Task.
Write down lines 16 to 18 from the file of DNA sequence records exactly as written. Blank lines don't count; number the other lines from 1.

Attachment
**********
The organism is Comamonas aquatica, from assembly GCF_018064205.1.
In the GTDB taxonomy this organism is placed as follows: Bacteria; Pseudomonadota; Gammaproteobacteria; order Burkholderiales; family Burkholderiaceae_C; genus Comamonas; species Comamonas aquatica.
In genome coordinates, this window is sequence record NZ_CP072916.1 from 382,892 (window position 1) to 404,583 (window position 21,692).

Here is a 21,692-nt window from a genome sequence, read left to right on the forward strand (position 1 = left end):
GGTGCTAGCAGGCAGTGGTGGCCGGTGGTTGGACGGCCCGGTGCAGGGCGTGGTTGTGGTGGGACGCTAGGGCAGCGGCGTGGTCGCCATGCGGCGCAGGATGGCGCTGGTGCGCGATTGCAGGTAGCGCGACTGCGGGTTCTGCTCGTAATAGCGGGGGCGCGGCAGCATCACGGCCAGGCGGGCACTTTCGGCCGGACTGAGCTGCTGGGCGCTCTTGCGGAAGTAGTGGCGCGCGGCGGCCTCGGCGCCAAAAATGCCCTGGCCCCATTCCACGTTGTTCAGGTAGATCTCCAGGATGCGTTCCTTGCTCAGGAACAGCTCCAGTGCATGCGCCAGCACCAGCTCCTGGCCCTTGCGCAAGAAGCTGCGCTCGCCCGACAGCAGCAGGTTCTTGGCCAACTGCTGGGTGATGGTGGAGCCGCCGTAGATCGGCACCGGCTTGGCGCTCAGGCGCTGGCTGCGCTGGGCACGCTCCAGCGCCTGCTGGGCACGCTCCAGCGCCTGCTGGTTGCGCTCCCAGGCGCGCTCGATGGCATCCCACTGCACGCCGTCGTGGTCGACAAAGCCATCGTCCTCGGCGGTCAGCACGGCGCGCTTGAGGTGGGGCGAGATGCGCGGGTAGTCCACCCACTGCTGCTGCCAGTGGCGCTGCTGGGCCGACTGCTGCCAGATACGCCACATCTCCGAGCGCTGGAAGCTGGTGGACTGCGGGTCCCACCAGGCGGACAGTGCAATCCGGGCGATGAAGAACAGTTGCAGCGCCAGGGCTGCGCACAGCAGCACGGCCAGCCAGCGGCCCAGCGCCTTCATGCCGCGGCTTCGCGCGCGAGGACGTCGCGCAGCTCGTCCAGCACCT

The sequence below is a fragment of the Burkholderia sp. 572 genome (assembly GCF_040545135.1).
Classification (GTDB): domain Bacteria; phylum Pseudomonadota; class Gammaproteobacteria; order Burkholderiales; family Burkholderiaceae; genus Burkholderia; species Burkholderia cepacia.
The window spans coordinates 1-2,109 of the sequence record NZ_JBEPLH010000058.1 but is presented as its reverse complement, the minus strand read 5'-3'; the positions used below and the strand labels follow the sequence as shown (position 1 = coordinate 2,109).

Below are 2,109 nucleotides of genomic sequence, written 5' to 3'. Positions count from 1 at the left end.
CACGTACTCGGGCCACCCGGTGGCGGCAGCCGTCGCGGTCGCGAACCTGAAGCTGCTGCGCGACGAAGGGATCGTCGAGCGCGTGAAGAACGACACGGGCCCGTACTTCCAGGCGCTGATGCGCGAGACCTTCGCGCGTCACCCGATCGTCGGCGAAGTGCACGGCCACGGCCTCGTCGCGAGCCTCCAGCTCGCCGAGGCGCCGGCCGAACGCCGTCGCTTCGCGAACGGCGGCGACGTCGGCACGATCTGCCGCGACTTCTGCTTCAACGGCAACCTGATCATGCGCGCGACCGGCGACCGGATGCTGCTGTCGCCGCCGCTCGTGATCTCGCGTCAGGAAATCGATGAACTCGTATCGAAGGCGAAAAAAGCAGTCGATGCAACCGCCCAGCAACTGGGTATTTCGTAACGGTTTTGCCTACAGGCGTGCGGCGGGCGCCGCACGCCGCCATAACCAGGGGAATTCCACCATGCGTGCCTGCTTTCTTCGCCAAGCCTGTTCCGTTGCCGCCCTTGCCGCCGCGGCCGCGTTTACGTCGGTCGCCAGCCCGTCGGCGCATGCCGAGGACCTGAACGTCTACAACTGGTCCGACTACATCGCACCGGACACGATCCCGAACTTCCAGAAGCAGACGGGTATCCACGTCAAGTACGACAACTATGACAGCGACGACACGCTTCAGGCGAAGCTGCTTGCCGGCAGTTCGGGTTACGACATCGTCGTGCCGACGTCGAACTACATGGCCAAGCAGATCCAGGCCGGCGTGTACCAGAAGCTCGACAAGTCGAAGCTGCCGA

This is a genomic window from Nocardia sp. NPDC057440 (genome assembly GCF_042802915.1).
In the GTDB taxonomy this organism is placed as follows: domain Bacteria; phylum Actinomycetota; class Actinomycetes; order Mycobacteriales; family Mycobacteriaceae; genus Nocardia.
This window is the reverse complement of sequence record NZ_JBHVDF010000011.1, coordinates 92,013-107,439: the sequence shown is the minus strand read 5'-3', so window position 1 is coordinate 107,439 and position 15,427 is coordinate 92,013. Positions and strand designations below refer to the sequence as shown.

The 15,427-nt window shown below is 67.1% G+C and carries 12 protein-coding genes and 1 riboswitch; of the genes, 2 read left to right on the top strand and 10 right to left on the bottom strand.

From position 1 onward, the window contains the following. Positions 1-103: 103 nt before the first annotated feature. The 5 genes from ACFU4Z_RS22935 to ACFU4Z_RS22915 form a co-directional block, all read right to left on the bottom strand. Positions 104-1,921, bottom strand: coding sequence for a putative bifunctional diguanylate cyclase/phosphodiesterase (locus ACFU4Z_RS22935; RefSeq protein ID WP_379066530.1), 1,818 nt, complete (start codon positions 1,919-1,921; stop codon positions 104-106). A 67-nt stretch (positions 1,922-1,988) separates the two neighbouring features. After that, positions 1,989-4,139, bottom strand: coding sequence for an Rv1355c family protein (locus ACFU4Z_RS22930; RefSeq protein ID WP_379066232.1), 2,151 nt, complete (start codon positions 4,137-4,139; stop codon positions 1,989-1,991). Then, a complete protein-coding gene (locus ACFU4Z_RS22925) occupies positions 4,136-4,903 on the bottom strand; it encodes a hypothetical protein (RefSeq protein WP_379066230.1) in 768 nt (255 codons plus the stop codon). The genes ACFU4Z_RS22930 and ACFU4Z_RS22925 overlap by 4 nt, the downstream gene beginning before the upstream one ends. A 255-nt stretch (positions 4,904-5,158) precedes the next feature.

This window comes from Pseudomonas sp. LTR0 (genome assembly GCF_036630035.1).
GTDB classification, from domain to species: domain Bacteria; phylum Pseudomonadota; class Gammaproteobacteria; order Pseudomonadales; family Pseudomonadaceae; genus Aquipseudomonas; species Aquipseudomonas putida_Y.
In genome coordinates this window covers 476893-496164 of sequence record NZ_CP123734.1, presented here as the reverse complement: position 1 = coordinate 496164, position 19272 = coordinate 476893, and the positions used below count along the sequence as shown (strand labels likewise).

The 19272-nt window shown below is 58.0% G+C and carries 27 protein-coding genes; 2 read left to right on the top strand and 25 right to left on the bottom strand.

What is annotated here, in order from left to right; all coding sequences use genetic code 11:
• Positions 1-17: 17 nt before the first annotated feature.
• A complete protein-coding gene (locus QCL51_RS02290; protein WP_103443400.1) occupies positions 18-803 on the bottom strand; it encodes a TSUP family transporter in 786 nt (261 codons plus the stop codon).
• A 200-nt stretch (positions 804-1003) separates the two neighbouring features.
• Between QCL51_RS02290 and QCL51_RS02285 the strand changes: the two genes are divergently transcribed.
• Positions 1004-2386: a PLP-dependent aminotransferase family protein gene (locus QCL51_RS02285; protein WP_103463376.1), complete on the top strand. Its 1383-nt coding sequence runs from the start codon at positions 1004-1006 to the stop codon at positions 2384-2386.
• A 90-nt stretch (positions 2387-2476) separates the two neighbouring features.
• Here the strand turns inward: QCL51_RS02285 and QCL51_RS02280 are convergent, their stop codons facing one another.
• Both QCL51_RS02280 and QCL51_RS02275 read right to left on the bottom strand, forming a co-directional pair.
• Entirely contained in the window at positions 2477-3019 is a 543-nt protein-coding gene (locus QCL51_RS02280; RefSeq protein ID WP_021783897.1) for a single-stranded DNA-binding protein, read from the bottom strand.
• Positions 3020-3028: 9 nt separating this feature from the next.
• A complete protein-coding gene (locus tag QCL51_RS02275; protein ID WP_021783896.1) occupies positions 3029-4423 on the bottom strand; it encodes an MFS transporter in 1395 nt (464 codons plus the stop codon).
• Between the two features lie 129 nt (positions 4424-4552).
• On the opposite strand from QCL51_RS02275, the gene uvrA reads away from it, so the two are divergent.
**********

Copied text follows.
This window comes from Pseudomonas sp. LTR0 (genome assembly GCF_036630035.1).
GTDB classification, from domain to species: domain Bacteria; phylum Pseudomonadota; class Gammaproteobacteria; order Pseudomonadales; family Pseudomonadaceae; genus Aquipseudomonas; species Aquipseudomonas putida_Y.
In genome coordinates this window covers 476893-496164 of sequence record NZ_CP123734.1, presented here as the reverse complement: position 1 = coordinate 496164, position 19272 = coordinate 476893, and the positions used below count along the sequence as shown (strand labels likewise).